A toxin in bee venom called melittin may prevent HIV. Melittin can kill HIV by poking holes into the virus's protective envelope. (Meanwhile, when melittin hitches a ride on certain nanoparticles, it will just bounce off normal cells and leave them unharmed.) Scientists at Washington University in St. Louis hope the toxin can be used in preventative gels.

Bee stings may also ease pain caused by rheumatoid arthritis. Researchers at the University of Sao Paulo found that molecules in bee venom increase your body's level of glucocorticoid, an anti-inflammatory hormone.

2. Bees work harder than you do.

During chillier seasons, worker bees can live for nine months. But in the summer, they rarely last longer than six weeks—they literally work themselves to death.

3. When bees change jobs, they change their brain chemistry.

bees flying to a hive
iStock/bo1982

Bees are hardwired to do certain jobs. Scout bees, which search for new sources of food, are wired for adventure. Soldier bees, discovered in 2012, work as security guards their whole life. One percent of all middle-aged bees become undertakers—a genetic brain pattern compels them to remove dead bees from the hive. But most amazingly, regular honeybees—which perform multiple jobs in their lifetime—will change their brain chemistry before taking up a new gig.

4. Their brains defy time.

When aging bees do jobs usually reserved for younger members, their brain stops aging. In fact, their brain ages in reverse. (Imagine if riding a tricycle didn't just make you feel young—it actually made your brain tick like a younger person's.) Scientists at Arizona State University believe the discovery can help us slow the onset of dementia.

5. Bees are changing medicine.

To reinforce their hives, bees use a resin from poplar and evergreen trees called propolis. It's basically beehive glue. Although bees use it as caulk, humans use it to fight off bacteria, viruses, and fungi. Research shows that propolis taken from a beehive may relieve cold sores, canker sores, herpes, sore throat, cavities, and even eczema.

6. Bees can recognize human faces.

Honeybees make out faces the same way we do. They take parts—like eyebrows, lips, and ears—and cobble them together to make out the whole face. It’s called "configural processing," and it might help computer scientists improve face recognition technology, The New York Times reports.

7. Bees have personalities

Even in beehives, there are workers and shirkers. Researchers at the University of Illinois found that not all bees are interchangeable drones. Some bees are thrill-seekers. Others are a bit more timid. A 2011 study even found that agitated honeybees can be pessimistic, showing that, to some extent, bees might have feelings.

8. They get buzzed from caffeine and cocaine.

bumblebee on a flower
iStock/Whiteway

Nature didn't intend for caffeine to be relegated to your morning pot of coffee. It's actually a plant defense chemical that shoos harmful insects away and lures pollinators in. Scientists at Newcastle University found that nectar laced with caffeine helps bees remember where the flower is, increasing the chances of a return visit.

While caffeine makes bees work better, cocaine turns them into big fat liars. Bees "dance" to communicate—a way of giving fellow bees directions to good food. But high honeybees exaggerate their moves and overemphasize the food's quality. They even exhibit withdrawal symptoms, helping scientists understand the nuances of addiction.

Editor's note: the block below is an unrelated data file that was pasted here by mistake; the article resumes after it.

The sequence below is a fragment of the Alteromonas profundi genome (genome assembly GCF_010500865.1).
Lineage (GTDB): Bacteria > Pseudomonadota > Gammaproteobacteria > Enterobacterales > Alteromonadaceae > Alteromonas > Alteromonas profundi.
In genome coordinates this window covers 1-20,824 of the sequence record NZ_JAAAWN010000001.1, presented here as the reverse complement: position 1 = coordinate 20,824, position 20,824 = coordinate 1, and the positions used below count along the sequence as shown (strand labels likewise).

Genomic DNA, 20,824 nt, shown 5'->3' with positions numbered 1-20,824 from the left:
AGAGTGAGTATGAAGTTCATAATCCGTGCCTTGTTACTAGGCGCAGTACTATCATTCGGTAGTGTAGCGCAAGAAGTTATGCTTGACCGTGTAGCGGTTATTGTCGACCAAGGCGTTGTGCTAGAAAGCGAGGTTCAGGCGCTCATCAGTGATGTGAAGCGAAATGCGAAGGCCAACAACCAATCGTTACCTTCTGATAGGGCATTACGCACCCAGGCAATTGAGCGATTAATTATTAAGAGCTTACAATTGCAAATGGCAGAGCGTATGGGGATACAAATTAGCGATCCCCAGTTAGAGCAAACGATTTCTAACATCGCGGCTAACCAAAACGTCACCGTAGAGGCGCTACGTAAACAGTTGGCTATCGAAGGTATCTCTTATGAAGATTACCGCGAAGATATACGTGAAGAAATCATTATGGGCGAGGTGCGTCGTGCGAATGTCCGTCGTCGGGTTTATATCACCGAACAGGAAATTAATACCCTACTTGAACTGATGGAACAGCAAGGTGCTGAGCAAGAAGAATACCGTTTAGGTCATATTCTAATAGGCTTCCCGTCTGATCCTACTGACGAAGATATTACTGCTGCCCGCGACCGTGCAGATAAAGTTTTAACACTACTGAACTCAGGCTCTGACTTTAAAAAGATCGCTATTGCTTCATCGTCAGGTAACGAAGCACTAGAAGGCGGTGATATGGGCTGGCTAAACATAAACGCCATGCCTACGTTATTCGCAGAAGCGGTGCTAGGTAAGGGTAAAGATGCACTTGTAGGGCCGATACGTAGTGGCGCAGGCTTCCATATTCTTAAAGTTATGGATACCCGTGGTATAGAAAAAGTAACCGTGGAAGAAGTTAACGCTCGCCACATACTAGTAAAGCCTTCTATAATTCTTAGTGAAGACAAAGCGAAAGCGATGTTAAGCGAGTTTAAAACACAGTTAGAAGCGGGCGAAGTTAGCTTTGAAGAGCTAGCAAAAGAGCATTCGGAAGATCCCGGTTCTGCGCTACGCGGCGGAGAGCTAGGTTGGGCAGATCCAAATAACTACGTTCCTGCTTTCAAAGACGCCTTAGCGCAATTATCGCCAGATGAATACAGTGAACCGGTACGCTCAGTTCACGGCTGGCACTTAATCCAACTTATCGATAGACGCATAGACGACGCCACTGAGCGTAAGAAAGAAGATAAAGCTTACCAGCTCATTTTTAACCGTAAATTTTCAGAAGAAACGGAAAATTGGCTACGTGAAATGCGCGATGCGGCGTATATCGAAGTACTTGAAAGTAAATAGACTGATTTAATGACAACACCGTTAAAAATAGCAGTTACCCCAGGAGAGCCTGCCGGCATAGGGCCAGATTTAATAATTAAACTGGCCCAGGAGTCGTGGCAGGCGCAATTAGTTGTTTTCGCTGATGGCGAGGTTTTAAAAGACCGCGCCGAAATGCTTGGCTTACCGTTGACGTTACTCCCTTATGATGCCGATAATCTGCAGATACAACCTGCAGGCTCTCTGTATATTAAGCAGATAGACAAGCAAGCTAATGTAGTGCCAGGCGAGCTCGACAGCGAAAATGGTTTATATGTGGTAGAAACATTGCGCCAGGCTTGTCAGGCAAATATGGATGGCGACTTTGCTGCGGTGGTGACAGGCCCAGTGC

9. Bees have Viking-like navigation techniques.

Bees use the Sun as a compass. But when it's cloudy, there's a backup—they navigate by polarized light, using special photoreceptors to find the Sun's place in the sky. The Vikings may have used a similar system: On sunny days, they navigated with sundials, but on cloudy days, sunstones—chunks of calcite that act like a Polaroid filter—helped them stay on course.

10. Bees can solve hairy mathematical problems.

Pretend it's the weekend, and it's time to do errands. You have to visit six stores and they're all at six separate locations. What's the shortest distance you can travel while visiting all six? Mathematicians call this the "traveling salesman problem," and it can even stump some computers. But for bumblebees, it's a snap. Researchers at Royal Holloway University in London found that bumblebees fly the shortest route possible between flowers. So far, they're the only animals known to solve the problem.

11. Bees are nature's most economical builders.

In 36 BCE, Marcus Terentius Varro argued that honeycombs were the most practical structures around. Centuries later, Greek mathematician Pappus solidified the "honeycomb conjecture" by making the same claim. Almost 2000 years later, American mathematician Thomas Hales wrote a mathematical proof showing that, of all the possible structures, honeycombs use the least amount of wax. And not only are honeycombs the most efficient structures in nature—the walls meet at a precise 120-degree angle, a perfect hexagon.

12. Bees can help us catch serial killers.

Serial killers behave like bees. They commit their crimes close to home, but far enough away that the neighbors don't get suspicious. Similarly, bees collect pollen near their hive, but far enough that predators can't find the hive. To understand how this "buffer zone" works, scientists studied bee behavior and wrote up a few algorithms. Their findings improved computer models police use to find felons.

13. Bees are job creators.

beekeeper working with bees
iStock/Milan_Jovic

The average American consumes roughly 1.51 pounds of honey each year. On top of that, the U.S. Department of Agriculture estimates that honeybees pollinate up to 80 percent of the country's insect crops—meaning bees pollinate over $15 billion worth of crops each year.

This article was updated and republished in 2019.